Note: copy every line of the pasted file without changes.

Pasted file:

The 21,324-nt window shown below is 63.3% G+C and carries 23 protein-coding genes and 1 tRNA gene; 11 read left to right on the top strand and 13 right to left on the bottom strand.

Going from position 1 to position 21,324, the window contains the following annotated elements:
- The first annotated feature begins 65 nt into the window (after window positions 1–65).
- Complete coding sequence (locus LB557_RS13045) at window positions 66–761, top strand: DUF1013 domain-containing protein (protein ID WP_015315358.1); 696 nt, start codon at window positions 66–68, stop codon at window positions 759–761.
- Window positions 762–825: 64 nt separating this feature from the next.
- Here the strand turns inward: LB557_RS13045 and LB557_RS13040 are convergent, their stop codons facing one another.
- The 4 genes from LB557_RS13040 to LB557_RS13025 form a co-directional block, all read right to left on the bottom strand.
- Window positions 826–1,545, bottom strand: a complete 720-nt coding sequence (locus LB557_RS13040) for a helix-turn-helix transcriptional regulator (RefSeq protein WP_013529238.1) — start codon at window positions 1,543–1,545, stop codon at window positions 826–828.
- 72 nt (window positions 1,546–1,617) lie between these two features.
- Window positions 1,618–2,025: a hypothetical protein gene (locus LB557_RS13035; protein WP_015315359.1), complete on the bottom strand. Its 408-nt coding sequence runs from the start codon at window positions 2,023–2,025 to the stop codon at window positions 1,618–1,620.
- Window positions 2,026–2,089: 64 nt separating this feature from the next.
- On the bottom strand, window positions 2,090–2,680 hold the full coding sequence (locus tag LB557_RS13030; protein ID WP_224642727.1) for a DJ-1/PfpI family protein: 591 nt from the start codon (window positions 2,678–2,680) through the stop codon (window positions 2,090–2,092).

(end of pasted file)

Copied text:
The 21,324-nt window shown below is 63.3% G+C and carries 23 protein-coding genes and 1 tRNA gene; 11 read left to right on the top strand and 13 right to left on the bottom strand.

Going from position 1 to position 21,324, the window contains the following annotated elements:
- The first annotated feature begins 65 nt into the window (after window positions 1–65).
- Complete coding sequence (locus LB557_RS13045) at window positions 66–761, top strand: DUF1013 domain-containing protein (protein ID WP_015315358.1); 696 nt, start codon at window positions 66–68, stop codon at window positions 759–761.
- Window positions 762–825: 64 nt separating this feature from the next.
- Here the strand turns inward: LB557_RS13045 and LB557_RS13040 are convergent, their stop codons facing one another.
- The 4 genes from LB557_RS13040 to LB557_RS13025 form a co-directional block, all read right to left on the bottom strand.
- Window positions 826–1,545, bottom strand: a complete 720-nt coding sequence (locus LB557_RS13040) for a helix-turn-helix transcriptional regulator (RefSeq protein WP_013529238.1) — start codon at window positions 1,543–1,545, stop codon at window positions 826–828.
- 72 nt (window positions 1,546–1,617) lie between these two features.
- Window positions 1,618–2,025: a hypothetical protein gene (locus LB557_RS13035; protein WP_015315359.1), complete on the bottom strand. Its 408-nt coding sequence runs from the start codon at window positions 2,023–2,025 to the stop codon at window positions 1,618–1,620.
- Window positions 2,026–2,089: 64 nt separating this feature from the next.
- On the bottom strand, window positions 2,090–2,680 hold the full coding sequence (locus tag LB557_RS13030; protein ID WP_224642727.1) for a DJ-1/PfpI family protein: 591 nt from the start codon (window positions 2,678–2,680) through the stop codon (window positions 2,090–2,092).